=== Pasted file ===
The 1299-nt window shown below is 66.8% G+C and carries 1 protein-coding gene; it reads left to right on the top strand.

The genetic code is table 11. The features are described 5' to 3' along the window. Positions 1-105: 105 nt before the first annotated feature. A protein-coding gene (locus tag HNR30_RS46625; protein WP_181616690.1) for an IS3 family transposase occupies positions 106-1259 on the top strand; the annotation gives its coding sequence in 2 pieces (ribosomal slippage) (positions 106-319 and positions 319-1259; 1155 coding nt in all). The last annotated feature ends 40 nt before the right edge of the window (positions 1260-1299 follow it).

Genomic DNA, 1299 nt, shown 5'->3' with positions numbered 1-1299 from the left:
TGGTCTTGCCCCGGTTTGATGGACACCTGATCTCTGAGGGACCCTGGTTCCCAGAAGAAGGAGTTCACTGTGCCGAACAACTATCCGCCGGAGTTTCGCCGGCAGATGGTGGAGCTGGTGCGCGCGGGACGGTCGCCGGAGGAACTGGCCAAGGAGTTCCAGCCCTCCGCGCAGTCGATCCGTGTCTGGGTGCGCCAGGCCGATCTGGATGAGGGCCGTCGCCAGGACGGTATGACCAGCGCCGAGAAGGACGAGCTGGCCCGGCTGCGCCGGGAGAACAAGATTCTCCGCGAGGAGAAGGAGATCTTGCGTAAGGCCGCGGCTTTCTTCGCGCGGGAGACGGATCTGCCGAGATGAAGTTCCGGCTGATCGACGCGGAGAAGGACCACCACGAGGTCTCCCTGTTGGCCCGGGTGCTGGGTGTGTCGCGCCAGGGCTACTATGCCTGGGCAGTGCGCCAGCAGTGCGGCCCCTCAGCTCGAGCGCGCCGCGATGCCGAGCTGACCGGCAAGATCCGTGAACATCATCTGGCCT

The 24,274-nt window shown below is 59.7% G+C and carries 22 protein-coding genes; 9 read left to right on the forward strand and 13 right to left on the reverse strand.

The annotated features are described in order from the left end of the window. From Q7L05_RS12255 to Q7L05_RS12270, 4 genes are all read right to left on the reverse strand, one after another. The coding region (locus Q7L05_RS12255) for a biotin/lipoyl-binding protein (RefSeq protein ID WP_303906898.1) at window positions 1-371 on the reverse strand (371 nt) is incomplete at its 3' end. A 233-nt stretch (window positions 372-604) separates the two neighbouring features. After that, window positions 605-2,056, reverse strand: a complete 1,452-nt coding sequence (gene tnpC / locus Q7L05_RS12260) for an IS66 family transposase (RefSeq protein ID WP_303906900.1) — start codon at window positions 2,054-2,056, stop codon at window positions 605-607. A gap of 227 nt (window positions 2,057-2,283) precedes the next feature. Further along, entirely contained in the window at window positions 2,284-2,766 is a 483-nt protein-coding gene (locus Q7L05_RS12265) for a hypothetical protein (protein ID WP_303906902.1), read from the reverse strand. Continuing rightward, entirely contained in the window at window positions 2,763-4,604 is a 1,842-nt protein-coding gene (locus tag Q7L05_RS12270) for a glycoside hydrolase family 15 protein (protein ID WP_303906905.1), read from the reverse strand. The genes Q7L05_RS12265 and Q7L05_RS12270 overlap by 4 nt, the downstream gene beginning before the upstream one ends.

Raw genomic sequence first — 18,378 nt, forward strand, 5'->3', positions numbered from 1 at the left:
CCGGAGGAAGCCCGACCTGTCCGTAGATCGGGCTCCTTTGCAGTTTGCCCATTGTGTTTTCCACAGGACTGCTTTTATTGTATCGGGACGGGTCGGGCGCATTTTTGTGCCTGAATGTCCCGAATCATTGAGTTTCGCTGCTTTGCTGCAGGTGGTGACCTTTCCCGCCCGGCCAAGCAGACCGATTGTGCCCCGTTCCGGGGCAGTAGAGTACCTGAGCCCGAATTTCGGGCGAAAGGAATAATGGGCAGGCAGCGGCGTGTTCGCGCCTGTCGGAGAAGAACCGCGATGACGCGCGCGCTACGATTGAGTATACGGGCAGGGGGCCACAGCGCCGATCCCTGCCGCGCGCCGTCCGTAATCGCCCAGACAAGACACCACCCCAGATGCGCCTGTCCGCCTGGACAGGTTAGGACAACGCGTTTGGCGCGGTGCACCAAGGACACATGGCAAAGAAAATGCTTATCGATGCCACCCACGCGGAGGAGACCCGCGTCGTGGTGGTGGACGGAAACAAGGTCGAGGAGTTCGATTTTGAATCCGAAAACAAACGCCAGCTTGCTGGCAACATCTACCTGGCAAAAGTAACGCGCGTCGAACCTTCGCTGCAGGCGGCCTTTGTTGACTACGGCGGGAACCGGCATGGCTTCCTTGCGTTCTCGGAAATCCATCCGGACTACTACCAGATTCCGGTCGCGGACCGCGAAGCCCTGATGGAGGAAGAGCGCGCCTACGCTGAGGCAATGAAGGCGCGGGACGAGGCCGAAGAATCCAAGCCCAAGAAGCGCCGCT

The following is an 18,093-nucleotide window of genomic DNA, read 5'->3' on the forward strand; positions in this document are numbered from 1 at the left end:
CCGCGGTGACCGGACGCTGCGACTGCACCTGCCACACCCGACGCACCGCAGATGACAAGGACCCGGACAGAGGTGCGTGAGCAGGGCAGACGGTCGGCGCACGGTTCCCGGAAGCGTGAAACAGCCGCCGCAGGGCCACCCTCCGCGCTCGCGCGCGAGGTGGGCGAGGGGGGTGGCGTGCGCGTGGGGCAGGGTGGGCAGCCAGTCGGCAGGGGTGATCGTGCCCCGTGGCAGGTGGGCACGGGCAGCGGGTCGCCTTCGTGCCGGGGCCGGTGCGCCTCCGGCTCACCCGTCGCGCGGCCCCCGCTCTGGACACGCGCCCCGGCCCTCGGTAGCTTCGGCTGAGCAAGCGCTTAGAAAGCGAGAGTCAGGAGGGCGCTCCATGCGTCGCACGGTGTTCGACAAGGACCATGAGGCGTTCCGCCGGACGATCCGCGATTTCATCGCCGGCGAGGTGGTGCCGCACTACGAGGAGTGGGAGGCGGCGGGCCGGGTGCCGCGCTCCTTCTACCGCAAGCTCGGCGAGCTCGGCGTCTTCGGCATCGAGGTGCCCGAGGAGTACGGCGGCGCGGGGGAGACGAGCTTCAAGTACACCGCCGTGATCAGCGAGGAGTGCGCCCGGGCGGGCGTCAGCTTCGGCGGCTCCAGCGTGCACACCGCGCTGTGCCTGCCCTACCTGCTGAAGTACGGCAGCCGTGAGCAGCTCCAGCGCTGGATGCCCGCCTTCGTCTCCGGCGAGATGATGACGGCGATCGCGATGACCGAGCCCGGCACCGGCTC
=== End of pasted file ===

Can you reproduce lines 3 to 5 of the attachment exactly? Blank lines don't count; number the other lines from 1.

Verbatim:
Genomic DNA, 1299 nt, shown 5'->3' with positions numbered 1-1299 from the left:
TGGTCTTGCCCCGGTTTGATGGACACCTGATCTCTGAGGGACCCTGGTTCCCAGAAGAAGGAGTTCACTGTGCCGAACAACTATCCGCCGGAGTTTCGCCGGCAGATGGTGGAGCTGGTGCGCGCGGGACGGTCGCCGGAGGAACTGGCCAAGGAGTTCCAGCCCTCCGCGCAGTCGATCCGTGTCTGGGTGCGCCAGGCCGATCTGGATGAGGGCCGTCGCCAGGACGGTATGACCAGCGCCGAGAAGGACGAGCTGGCCCGGCTGCGCCGGGAGAACAAGATTCTCCGCGAGGAGAAGGAGATCTTGCGTAAGGCCGCGGCTTTCTTCGCGCGGGAGACGGATCTGCCGAGATGAAGTTCCGGCTGATCGACGCGGAGAAGGACCACCACGAGGTCTCCCTGTTGGCCCGGGTGCTGGGTGTGTCGCGCCAGGGCTACTATGCCTGGGCAGTGCGCCAGCAGTGCGGCCCCTCAGCTCGAGCGCGCCGCGATGCCGAGCTGACCGGCAAGATCCGTGAACATCATCTGGCCT

The 24,274-nt window shown below is 59.7% G+C and carries 22 protein-coding genes; 9 read left to right on the forward strand and 13 right to left on the reverse strand.